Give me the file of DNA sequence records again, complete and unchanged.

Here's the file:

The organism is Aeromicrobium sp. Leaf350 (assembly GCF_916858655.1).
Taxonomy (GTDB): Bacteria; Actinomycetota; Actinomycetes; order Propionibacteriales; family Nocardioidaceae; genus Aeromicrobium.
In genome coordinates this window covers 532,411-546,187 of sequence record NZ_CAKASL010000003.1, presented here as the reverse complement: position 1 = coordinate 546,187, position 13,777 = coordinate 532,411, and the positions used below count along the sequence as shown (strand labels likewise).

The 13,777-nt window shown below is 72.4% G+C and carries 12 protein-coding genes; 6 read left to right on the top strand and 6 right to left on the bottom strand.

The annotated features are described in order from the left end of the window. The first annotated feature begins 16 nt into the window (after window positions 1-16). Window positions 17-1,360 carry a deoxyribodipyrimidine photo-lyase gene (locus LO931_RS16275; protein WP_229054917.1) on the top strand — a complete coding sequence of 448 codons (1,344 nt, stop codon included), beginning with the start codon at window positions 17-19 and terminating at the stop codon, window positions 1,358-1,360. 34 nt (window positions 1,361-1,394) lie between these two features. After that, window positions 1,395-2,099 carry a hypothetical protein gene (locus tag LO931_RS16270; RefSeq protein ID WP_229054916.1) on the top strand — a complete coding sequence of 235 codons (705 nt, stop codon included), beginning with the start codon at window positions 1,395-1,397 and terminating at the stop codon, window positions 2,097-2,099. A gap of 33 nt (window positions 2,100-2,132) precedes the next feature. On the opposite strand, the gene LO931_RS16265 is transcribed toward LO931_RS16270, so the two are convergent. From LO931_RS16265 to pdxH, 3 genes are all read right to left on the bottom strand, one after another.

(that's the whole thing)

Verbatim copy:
The organism is Aeromicrobium sp. Leaf350 (assembly GCF_916858655.1).
Taxonomy (GTDB): Bacteria; Actinomycetota; Actinomycetes; order Propionibacteriales; family Nocardioidaceae; genus Aeromicrobium.
In genome coordinates this window covers 532,411-546,187 of sequence record NZ_CAKASL010000003.1, presented here as the reverse complement: position 1 = coordinate 546,187, position 13,777 = coordinate 532,411, and the positions used below count along the sequence as shown (strand labels likewise).

The 13,777-nt window shown below is 72.4% G+C and carries 12 protein-coding genes; 6 read left to right on the top strand and 6 right to left on the bottom strand.

The annotated features are described in order from the left end of the window. The first annotated feature begins 16 nt into the window (after window positions 1-16). Window positions 17-1,360 carry a deoxyribodipyrimidine photo-lyase gene (locus LO931_RS16275; protein WP_229054917.1) on the top strand — a complete coding sequence of 448 codons (1,344 nt, stop codon included), beginning with the start codon at window positions 17-19 and terminating at the stop codon, window positions 1,358-1,360. 34 nt (window positions 1,361-1,394) lie between these two features. After that, window positions 1,395-2,099 carry a hypothetical protein gene (locus tag LO931_RS16270; RefSeq protein ID WP_229054916.1) on the top strand — a complete coding sequence of 235 codons (705 nt, stop codon included), beginning with the start codon at window positions 1,395-1,397 and terminating at the stop codon, window positions 2,097-2,099. A gap of 33 nt (window positions 2,100-2,132) precedes the next feature. On the opposite strand, the gene LO931_RS16265 is transcribed toward LO931_RS16270, so the two are convergent. From LO931_RS16265 to pdxH, 3 genes are all read right to left on the bottom strand, one after another.